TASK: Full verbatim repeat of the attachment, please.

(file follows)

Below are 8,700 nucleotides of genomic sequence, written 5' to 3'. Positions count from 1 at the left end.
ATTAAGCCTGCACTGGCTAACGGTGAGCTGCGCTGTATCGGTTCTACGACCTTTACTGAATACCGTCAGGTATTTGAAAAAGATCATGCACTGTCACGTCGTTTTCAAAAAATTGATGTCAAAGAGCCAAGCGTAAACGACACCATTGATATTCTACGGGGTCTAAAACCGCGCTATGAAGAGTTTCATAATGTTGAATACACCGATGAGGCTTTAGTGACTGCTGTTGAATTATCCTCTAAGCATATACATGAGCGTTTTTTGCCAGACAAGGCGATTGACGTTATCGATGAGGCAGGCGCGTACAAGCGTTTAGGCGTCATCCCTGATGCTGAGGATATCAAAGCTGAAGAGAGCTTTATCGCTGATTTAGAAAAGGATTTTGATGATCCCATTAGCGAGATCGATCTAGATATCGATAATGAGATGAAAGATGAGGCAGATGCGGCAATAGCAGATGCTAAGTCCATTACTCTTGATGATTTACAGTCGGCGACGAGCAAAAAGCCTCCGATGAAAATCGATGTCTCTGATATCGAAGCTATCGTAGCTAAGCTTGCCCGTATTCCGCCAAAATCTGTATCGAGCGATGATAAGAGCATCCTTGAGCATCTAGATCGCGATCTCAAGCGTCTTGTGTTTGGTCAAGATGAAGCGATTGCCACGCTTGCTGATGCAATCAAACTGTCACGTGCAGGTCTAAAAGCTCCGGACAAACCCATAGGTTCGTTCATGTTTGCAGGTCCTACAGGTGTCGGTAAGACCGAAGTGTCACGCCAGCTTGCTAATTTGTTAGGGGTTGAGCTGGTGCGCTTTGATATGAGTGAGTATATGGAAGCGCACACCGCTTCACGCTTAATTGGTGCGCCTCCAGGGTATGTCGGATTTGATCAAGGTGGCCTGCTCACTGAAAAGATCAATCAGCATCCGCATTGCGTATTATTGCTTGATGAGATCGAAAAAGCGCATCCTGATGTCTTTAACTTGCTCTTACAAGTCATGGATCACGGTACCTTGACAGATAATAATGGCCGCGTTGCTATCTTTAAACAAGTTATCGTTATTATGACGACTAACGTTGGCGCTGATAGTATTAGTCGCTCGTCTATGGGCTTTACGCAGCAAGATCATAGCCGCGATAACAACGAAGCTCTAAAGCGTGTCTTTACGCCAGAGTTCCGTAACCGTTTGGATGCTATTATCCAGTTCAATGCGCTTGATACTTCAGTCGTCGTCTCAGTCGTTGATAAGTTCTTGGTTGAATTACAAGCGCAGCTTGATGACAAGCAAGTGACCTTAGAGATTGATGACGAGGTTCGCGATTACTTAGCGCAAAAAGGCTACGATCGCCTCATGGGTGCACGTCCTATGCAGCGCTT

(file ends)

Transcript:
Below are 8,700 nucleotides of genomic sequence, written 5' to 3'. Positions count from 1 at the left end.
ATTAAGCCTGCACTGGCTAACGGTGAGCTGCGCTGTATCGGTTCTACGACCTTTACTGAATACCGTCAGGTATTTGAAAAAGATCATGCACTGTCACGTCGTTTTCAAAAAATTGATGTCAAAGAGCCAAGCGTAAACGACACCATTGATATTCTACGGGGTCTAAAACCGCGCTATGAAGAGTTTCATAATGTTGAATACACCGATGAGGCTTTAGTGACTGCTGTTGAATTATCCTCTAAGCATATACATGAGCGTTTTTTGCCAGACAAGGCGATTGACGTTATCGATGAGGCAGGCGCGTACAAGCGTTTAGGCGTCATCCCTGATGCTGAGGATATCAAAGCTGAAGAGAGCTTTATCGCTGATTTAGAAAAGGATTTTGATGATCCCATTAGCGAGATCGATCTAGATATCGATAATGAGATGAAAGATGAGGCAGATGCGGCAATAGCAGATGCTAAGTCCATTACTCTTGATGATTTACAGTCGGCGACGAGCAAAAAGCCTCCGATGAAAATCGATGTCTCTGATATCGAAGCTATCGTAGCTAAGCTTGCCCGTATTCCGCCAAAATCTGTATCGAGCGATGATAAGAGCATCCTTGAGCATCTAGATCGCGATCTCAAGCGTCTTGTGTTTGGTCAAGATGAAGCGATTGCCACGCTTGCTGATGCAATCAAACTGTCACGTGCAGGTCTAAAAGCTCCGGACAAACCCATAGGTTCGTTCATGTTTGCAGGTCCTACAGGTGTCGGTAAGACCGAAGTGTCACGCCAGCTTGCTAATTTGTTAGGGGTTGAGCTGGTGCGCTTTGATATGAGTGAGTATATGGAAGCGCACACCGCTTCACGCTTAATTGGTGCGCCTCCAGGGTATGTCGGATTTGATCAAGGTGGCCTGCTCACTGAAAAGATCAATCAGCATCCGCATTGCGTATTATTGCTTGATGAGATCGAAAAAGCGCATCCTGATGTCTTTAACTTGCTCTTACAAGTCATGGATCACGGTACCTTGACAGATAATAATGGCCGCGTTGCTATCTTTAAACAAGTTATCGTTATTATGACGACTAACGTTGGCGCTGATAGTATTAGTCGCTCGTCTATGGGCTTTACGCAGCAAGATCATAGCCGCGATAACAACGAAGCTCTAAAGCGTGTCTTTACGCCAGAGTTCCGTAACCGTTTGGATGCTATTATCCAGTTCAATGCGCTTGATACTTCAGTCGTCGTCTCAGTCGTTGATAAGTTCTTGGTTGAATTACAAGCGCAGCTTGATGACAAGCAAGTGACCTTAGAGATTGATGACGAGGTTCGCGATTACTTAGCGCAAAAAGGCTACGATCGCCTCATGGGTGCACGTCCTATGCAGCGCTT